Shiny Shelf

Superman #708

By Lance Parkin on 21 February 2011

Six months ago, I reviewed ‘Superman’ #700, which had the prologue for Grounded, the new story in which Superman decided he needed to connect with ordinary people and so began to walk from the East Coast of America to the West. I quite liked the Prologue – it seemed to be setting up something quite bold and potentially iconic, and at least it was a Superman story about Superman.

I said:

“If this is the most striking, best-told part of this story, then Superman’s still in trouble. If it’s merely a springboard to the good stuff, then Superman’s looking good.”

And … go on, guess.

If I was the Superman editor, I’d have jumped on ‘Grounded’ the moment it was pitched. I’d have run into my boss’s office and blurted it all out. Such a strong, simple idea. Twelve issues, twelve different parts of the country, a real sense of beginning, middle and end. I really do understand why they did it, even before you take into account it would be J. Michael Straczynski writing it. But there was work to do after that, lots of thinking through and sorting out, and it became clear very quickly that all that stuff was being done, as it were, on the hoof. As with ‘Earth-One’, it very much felt like we were watching JMS work what Superman meant as a character on the page, rather than presenting us with his considered conclusions.

‘Grounded’ didn’t work. Instead of a strong, central Superman there was a weird dithery, wordy jerk. Instead of connecting with real people and their real concerns, he did things like go to a place where the car plant had just closed and then get some aliens who were living nearby to magically give everyone new jobs. This was a Superman who said odd things like it wasn’t fair Castro was still alive, and did even odder things like let a factory keep polluting because if he didn’t, it would be bad for the economy. Superman could have preached a clear, inspiring message as he walked, or he could have listened. Instead, he just sort of waffled on.

JMS left in record time, Chris Roberson took over as the writer. His first full issue sees Superman reconnect with his roots and keeping it real. by … going to a Fortress in another dimension that’s full of variant versions of himself, including a giant gorilla Superman. This is actually quite fun … but it is exactly what Reed Richards just did in ‘Fantastic Four’. Which is exactly what Tom Strong did in ‘Tom Strong’, Supreme did in ‘Supreme’ and, er, Superman did in ‘Final Crisis’. And ‘DC 1,000,000′. And when the future Supermans come to see him in a field, it is a bit like that bit in ‘All Star Superman’ where the future Supermans come to see him in a field.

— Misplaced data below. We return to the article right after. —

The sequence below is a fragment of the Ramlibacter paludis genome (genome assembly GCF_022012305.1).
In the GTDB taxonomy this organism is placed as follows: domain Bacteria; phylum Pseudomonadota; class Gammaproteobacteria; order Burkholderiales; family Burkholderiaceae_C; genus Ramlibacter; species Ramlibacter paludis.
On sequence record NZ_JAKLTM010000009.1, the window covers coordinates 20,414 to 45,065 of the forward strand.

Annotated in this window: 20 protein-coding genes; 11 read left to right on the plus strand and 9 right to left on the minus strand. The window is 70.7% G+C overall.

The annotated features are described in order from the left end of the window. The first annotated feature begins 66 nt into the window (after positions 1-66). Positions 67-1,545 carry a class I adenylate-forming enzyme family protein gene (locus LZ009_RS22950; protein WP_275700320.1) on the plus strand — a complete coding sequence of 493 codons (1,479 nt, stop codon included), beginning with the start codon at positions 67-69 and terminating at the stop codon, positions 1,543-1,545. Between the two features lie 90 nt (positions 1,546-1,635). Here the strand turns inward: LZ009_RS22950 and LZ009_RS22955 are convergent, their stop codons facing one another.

You can hear the screeching of brakes. it turns out that the super-dithering and acting out of character wasn’t bad writing, it was because he was being given magic depression by … a woman with sunglasses. And the issue was solicited as having Wonder Woman in it – the new Wonder Woman from the story arc JMS started but walked away from. And she’s on the cover. So Roberson remembers to put her in, right at the end.

The moral dilemma at the beginning of ‘Grounded’ was ’should I help ordinary people with everyday problems or go off into space and do cosmic stuff?’, it’s now ’should I save this schoolbus and ensure that I kick off a million year galactic dynasty dedicated to inspiring truth and justice or … er, not?’. And that hits at the heart of the Superman Problem DC have. We’re constantly told that Superman is an inspiring figure in the DC Universe, both to other superheroes and people generally. But we never see it, we’re only ever told it. It would be good – desireable, even – to have a Superman who was a great leader but who worried about his power. A huge flaw with the JMS run and the ‘Earth-One’ graphic novel was that Superman now seems to have no innate goodness, no instinct for right and wrong, he has to be told everything. I mean … everything. In Earth-One he sees a giant robot about to stomp on Jimmy Olsen and dithers. In ‘Smallville’, Clark is endlessly deferring the big decision to become Superman, because the moment he does, the show ends. But the comics are that next show, Superman’s already Superman, he’s been Superman since 1938, so why is he, in 2011, acting like this is the 73rd season of ‘Smallville’ *? We have a Superman now who is so incredibly passive, he doesn’t even get depressed by himself, he has to have depression given to him.

I very firmly believe Superman is the most interesting character in superhero comics. Best supporting cast, biggest range of available stories, most glorious heritage, most interesting philosophical grounding, best analogy for America. The instinct for ‘Grounded’ – Superman, there, middle of every panel, iconic in his costume, doing something very simple that only Superman could do … that was a good one. Having a Superman who doesn’t assume he’s always right … very healthy. But we need a bold, confident Superman. One who believes in what he says. DC are constantly asking us if the World Needs A Superman. Well, right now, Superman needs a Superman.

* (warning: this may happen, Tom Welling would only be ninety-six)

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By Lance Parkin

Lance Parkin writes lots of things, including a biography of Alan Moore that's due out late next year. Find out more at his website.

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